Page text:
Map of Romania by Numbers of Evangelicals per County

The evangelical church numbers approximately 2.6% of the total population of Romania. Communism fell in 1989 and Romania is a free, democratic country, but the church continues to battle with secularism, materialism, atheism and many other competing world views.  In addition, the national Orthodox church has typically fought against the evangelical church in it’s efforts to evangelize and impact their communities.

The Evangelical Church in Romania

The evangelical churches in Romania are committed to God’s word as Truth and are typically very aware of the importance of evangelism.  As you can see in the map, Romania has very few evangelical believers as compared to a place like Lancaster.  In Gabriela’s hometown, Galati, less than 1% of the people attend evangelical churches.

Most of the evangelical churches are either Pentecostal, Baptist, or Brethren.  There are some Seventh-Day Adventist churches as well.  Some of the churches have done well since the Communist Era, others have struggled to find their voice amidst all the other world-views that are competing for the hearts and minds of the people.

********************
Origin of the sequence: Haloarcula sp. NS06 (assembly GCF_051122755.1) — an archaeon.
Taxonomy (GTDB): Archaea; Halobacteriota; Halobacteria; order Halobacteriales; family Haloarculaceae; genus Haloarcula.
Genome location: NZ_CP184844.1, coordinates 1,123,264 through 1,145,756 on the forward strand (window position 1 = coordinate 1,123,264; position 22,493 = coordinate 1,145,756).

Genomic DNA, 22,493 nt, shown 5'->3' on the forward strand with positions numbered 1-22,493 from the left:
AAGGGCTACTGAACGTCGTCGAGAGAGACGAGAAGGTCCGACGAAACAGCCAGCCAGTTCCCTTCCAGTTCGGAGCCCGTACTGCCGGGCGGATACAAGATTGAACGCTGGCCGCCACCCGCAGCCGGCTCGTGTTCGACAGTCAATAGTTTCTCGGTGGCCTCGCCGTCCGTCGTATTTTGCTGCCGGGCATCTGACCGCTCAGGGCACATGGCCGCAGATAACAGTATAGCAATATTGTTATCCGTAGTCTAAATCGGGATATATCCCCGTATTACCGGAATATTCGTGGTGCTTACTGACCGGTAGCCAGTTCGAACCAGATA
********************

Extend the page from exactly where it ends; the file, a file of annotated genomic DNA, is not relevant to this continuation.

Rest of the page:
One of the biggest challenges for the churches in Romania is the phenomenon called the “Romanian Diaspora.”  Millions of Romanians have left their country to find better jobs in Western Europe, North America, and Australia.  The population has shrunk from about 23.5 million to approximately 19.5 million.  In Gabriela’s home church in Galati, nearly two hundred people have left in the past 15 years or so.  The church has replaced them and still maintains a healthy attendance level of about 200 people.

The Orthodox Church in Romania is very strong and most Romanians consider themselves Orthodox by birth.  Even though these churches don’t preach a strong gospel message, it isn’t that unusual to hear a Romania say, “I was born Orthodox, and I’m going to die Orthodox.”